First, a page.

She said, “Actually.”
“I wanted–I’ve always–just something of a um–a curiosity of mine.”
“I really don’t know how to put it.”
“Well–put it how you can and we can work it out from there.”
Nanase swallowed and considered her words and then said, “I want you to tell me about her,” and then paused and then said, “Please.”
Shiori blinked and looked away. She stared at the shrine.
The wind picked up around them.
Shiori said, “Her.”
“My–my older sister.”
“You’re older than she ever would have been. Taller too.”
“Okay. What do you want to know?”
“For starters. What really happened to her?”
“I really don’t know. I wish I could tell you.”
“Okay. What was she like?”
Shiori said, “She–I–your,” and then she sighed.
Nanase said, “Never mind.”
“It’s not. No. It’s not.”
Shiori needed to take her time and so she did. She breathed.
“I can tell you this. You’re a lot like her–or she was a lot like you. You’re both stubborn and reckless and you never listen when I tell you things the first time and you both give me the exact same kind of headaches.”
“Love you too Ma.”
“But you’re both so bright. Two lights of my life and you both burn differently. Words fail me here but just know that it’s true and that I mean it when I say it.”
“But the glow–the glow is warm all the same.”
No words came to Nanase so she said nothing. She looked at the shrine and heard the branches bristle and smelled the wind and felt the cold coffee can between her fingers.
Shiori blinked and touched at her face. She wiped her fingers on her light sweater.
“It’s been so long. So long. I kept photos but when I close my eyes to think about her I can’t keep her face in my head and I have to open my eyes and look at them again to right myself. It’s been so long now.”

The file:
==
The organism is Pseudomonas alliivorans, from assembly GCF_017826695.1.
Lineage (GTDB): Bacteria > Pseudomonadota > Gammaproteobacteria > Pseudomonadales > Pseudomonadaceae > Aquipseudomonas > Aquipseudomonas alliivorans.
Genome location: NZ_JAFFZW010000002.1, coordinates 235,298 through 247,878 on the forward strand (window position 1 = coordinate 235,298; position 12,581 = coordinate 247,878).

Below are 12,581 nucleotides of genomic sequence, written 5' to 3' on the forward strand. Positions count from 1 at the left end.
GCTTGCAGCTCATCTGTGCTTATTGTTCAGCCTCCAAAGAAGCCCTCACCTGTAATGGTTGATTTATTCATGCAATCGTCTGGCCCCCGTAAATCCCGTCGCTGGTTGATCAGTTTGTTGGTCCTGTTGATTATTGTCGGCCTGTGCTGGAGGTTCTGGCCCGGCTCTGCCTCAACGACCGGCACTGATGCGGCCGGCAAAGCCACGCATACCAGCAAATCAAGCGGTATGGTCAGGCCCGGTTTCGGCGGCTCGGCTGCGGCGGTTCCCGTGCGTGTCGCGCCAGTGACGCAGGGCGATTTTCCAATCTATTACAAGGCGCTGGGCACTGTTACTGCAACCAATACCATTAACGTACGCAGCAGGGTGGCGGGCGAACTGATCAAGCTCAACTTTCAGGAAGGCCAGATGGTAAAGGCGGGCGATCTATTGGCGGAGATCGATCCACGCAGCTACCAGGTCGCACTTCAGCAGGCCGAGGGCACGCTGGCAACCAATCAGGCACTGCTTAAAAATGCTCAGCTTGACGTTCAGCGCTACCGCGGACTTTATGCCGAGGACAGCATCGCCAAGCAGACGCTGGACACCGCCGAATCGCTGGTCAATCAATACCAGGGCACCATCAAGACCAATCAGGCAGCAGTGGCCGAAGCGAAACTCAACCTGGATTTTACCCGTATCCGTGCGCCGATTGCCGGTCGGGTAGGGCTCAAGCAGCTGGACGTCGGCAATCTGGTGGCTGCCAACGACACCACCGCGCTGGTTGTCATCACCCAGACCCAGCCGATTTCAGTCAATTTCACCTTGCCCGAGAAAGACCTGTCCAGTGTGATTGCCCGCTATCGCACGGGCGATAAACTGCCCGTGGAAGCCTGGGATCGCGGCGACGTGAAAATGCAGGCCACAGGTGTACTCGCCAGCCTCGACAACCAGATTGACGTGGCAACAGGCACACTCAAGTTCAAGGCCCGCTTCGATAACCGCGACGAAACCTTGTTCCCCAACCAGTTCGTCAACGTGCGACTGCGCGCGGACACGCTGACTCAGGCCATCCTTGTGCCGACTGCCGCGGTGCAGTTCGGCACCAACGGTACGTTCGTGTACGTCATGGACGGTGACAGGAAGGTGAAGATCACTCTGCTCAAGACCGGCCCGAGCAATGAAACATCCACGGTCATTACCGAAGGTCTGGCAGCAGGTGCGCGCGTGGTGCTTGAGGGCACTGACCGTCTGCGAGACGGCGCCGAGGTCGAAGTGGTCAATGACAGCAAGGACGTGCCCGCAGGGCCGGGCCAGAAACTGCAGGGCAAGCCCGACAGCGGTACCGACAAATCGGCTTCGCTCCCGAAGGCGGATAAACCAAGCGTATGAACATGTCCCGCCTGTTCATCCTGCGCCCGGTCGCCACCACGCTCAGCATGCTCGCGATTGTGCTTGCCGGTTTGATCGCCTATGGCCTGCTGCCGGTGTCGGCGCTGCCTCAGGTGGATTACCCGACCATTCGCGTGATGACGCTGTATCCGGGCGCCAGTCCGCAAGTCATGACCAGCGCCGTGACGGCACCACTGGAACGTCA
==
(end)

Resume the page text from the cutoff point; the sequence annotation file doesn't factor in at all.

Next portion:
“This might be a weird–do you–uh–do you love her more than me?”
Shiori looked at her daughter.
“Do I what?”
Her daughter looked away and said, “Wait. Sorry. I didn’t say that. That is a weird question. Pretend I didn’t–yeah.”
Shiori checked around her and saw another couple coming for pictures at the shrine. They stepped aside and refuged to the shade of a tree.
Then Shiori said, “That–you’re an adult now. What you just asked was an adult question and I will give you an adult answer. And the answer is I love you more.”
“I loved–love you both the same. But I didn’t give myself the chance to give her the love she needed, and that fault is mine and mine alone. It was my fault. I wasn’t ready to be a mother when I had her–I was too scared or I was too much of a coward and didn’t do what I was supposed to do and I’m sure it caused her as much grief as it does for me now and the years since. And in life you regret the things you don’t do. I regret not giving myself the chance to love her as much as you. That will always weigh heavy on me. Always.”
Shiori’s voice cracked at that last word and Nanase almost coughed from the growing lump in her throat.
“But–I think–it was a battle I had to lose. Destined to. Because when I had you I was twice scared–but I promised myself I wouldn’t be twice the coward. I would be the mother you both deserve. For you Nanase. And for you Alexis.”
Nanase looked down and her nose hurt when it sniffled. She clenched her jaw and that hurt too.
Shiori said, “I just hope I lived up to that promise.”
Nanase said, “With words like that? Doubly so.”
“But with the trouble you get into? Who can say for sure?”
They both had a soft laugh as soft as the birds chirping and the petals touching ground.
Nanase opened the can of coffee and began to drink it.
“It’s black coffee.”
“Yeah but it’s the good kind of bitter. Guess I am an adult now.”
“You still have a lot of growing up to do.”
“You say you know but you don’t.”
Nanase finished her drink and held onto the can.
“I miss her.”
“I never met her but it just feels like there’s something there that’s missing and I can’t find the thing that can fix it and it sucks.”
“If she–like if she came back, right now and right here, as she was–would you have anything to say to her?”
Shiori opened her mouth to answer but was interrupted by a father and his son. They asked if the mother and the daughter wanted to have their picture taken and the mother looked at the daughter and they both nodded. The mother passed her camera to him and the camera was lined with light sweat.
They moved toward the shrine. The mother and the daughter standing together in front of the shrine. The camera pointed at them.
They both smiled. It hurt but they both smiled.
Then Shiori and Nanase moved to get the camera back. The photo in her hand. Shiori shook it. The father and son still there.
Shiori looked at the camera and saw her daughters in the lens and what she had to say was, “Thank you very much.”